Glossary of abbreviations
5G Fifth generation mobile telecommunications architecture
2G/3G Second and third generation mobile telecommunications architecture
AMF Access and Mobility Function (5G)
AuC Authentication Centre (GSM/2G/3G)
AWS Amazon Web Services
BRAS Broadband Remote Access Server
BSC Base Station Controller
BSS Billing Support Systems
CDN Content Delivery Network
COTS Common Off The Shelf Software
CU Centralised Unit (5G)
DPI Deep Packet inspection
DU Distributed Unit (5G)
EIR Equipment Identification Register
GGSN Gateway GPRS Support Node (3G)
GPRS General Packet Radio Service (2G)
GSM Global System for Mobiles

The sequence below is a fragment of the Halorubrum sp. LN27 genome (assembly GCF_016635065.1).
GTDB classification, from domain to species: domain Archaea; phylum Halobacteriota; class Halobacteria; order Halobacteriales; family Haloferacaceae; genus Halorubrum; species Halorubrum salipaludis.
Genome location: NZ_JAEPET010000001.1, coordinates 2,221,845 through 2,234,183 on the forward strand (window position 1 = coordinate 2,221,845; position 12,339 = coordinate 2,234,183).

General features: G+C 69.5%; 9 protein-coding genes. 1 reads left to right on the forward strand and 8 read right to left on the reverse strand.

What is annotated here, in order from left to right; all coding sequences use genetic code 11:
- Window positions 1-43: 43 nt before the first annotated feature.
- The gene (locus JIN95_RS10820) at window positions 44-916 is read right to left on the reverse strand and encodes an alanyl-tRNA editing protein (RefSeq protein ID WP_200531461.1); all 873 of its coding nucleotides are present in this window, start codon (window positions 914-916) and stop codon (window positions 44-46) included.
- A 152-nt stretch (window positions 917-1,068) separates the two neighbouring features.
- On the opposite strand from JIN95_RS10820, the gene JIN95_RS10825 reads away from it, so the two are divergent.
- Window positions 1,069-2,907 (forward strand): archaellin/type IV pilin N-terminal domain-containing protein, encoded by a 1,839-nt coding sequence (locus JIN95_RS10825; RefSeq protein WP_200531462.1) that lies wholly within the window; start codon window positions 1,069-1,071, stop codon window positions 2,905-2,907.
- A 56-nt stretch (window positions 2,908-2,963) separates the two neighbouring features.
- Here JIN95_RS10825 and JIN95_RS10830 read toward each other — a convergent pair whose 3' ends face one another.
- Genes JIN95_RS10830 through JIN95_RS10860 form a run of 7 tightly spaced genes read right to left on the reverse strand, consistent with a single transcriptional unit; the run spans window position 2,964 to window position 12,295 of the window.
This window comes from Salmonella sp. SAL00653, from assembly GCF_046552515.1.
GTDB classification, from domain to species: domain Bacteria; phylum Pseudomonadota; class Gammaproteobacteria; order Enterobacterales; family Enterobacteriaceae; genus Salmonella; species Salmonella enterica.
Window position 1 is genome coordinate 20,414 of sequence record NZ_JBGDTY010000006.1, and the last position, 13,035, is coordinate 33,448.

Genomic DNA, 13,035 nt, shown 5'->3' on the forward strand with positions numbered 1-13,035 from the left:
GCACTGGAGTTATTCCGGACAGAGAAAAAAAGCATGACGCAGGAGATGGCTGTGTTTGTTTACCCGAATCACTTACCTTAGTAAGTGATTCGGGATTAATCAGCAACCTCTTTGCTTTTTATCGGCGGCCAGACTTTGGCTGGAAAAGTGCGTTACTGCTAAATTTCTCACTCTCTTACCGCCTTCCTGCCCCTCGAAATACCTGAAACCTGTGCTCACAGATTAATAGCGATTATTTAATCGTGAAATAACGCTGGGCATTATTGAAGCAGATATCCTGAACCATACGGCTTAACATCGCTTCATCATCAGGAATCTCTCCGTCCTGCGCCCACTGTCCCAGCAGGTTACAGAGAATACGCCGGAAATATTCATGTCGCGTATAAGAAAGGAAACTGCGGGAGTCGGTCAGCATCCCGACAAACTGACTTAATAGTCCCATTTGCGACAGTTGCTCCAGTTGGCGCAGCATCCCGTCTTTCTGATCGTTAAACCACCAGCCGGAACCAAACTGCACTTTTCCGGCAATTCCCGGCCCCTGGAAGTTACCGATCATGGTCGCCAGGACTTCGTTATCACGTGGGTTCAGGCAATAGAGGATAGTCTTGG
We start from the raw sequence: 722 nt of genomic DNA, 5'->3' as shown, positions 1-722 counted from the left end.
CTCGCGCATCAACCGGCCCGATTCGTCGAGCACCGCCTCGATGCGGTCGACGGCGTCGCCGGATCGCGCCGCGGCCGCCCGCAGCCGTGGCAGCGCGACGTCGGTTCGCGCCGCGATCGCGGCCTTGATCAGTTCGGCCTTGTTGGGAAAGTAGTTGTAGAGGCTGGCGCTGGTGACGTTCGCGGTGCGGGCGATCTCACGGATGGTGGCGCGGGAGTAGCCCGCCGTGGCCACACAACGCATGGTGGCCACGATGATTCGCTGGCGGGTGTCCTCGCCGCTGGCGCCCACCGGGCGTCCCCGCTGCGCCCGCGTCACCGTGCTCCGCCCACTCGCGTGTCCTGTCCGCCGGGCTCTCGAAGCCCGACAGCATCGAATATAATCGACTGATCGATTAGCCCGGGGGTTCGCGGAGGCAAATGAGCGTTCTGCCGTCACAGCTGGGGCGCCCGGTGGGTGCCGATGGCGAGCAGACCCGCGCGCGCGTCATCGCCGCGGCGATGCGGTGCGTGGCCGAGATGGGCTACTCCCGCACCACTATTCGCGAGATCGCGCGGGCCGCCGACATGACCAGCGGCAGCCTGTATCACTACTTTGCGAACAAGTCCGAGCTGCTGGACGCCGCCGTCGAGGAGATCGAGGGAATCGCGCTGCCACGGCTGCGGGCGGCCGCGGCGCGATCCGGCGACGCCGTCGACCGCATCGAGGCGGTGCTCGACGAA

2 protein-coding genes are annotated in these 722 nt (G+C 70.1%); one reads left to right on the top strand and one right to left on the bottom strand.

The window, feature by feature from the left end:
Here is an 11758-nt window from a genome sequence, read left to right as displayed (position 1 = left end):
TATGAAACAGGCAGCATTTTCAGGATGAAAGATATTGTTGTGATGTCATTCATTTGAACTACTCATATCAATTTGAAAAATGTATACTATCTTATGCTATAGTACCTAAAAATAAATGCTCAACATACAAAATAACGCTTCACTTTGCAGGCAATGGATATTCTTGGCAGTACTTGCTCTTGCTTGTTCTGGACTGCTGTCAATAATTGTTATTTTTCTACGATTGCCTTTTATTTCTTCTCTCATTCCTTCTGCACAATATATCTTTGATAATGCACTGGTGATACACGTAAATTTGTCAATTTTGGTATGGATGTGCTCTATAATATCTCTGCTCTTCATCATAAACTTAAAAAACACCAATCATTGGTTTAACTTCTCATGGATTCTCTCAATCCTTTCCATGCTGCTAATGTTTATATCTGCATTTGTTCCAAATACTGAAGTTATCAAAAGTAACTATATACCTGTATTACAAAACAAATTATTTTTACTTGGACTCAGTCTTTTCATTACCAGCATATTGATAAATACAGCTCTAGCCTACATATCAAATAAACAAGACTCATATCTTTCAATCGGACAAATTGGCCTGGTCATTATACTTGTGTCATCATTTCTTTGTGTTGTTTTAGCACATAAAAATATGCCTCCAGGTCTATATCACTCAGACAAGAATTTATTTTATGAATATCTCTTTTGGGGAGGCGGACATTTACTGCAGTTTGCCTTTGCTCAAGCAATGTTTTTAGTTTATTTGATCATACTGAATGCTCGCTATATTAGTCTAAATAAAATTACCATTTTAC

HLR Home Location Register (GSM/2G/3G)
IMS IP Multimedia Subsystem
InfoSec Information Security
IP Internet Protocol
MEC Multi-access Edge Computing (5G)
MSC Mobile Switching Centre (GSM/2G/3G)
MVNO Mobile Virtual Network Operator
NAT Network Access Translation
NF Network Function
NFV Network Function Virtualisation
NFVI Network Function Virtualisation Instance
NMS Network Management System
NSSF Network Slice Selection Function (5G)
O-RAN Open Radio Access Network (5G)
OMC Operation Maintenance Centre
OSS Operational Support Systems
PBX Public Branch eXchange
PCF Policy Control Function (5G)
PCU Packet Control Unit (3G)
PE Router Provider Edge Router
PLMN Public Land Mobile Network
PSTN Public Switched Telephone Network
QoE Quality of Experience
RAN Radio Access Network (5G)
RU Radio Unit (5G)
SD-WAN Software Defined Wide Area Network
SDN Software Defined Networking
SGSN Serving GPRS Support Node (3G)
SMF Session Management Function (5G)
SMSC Shorrt Message Service Centre
UDM Unified Data Management (5G)
UPF User Plane Function (5G)
VLR Visitor Location Register (GSM/2G/3G)
WAN Wide Area Network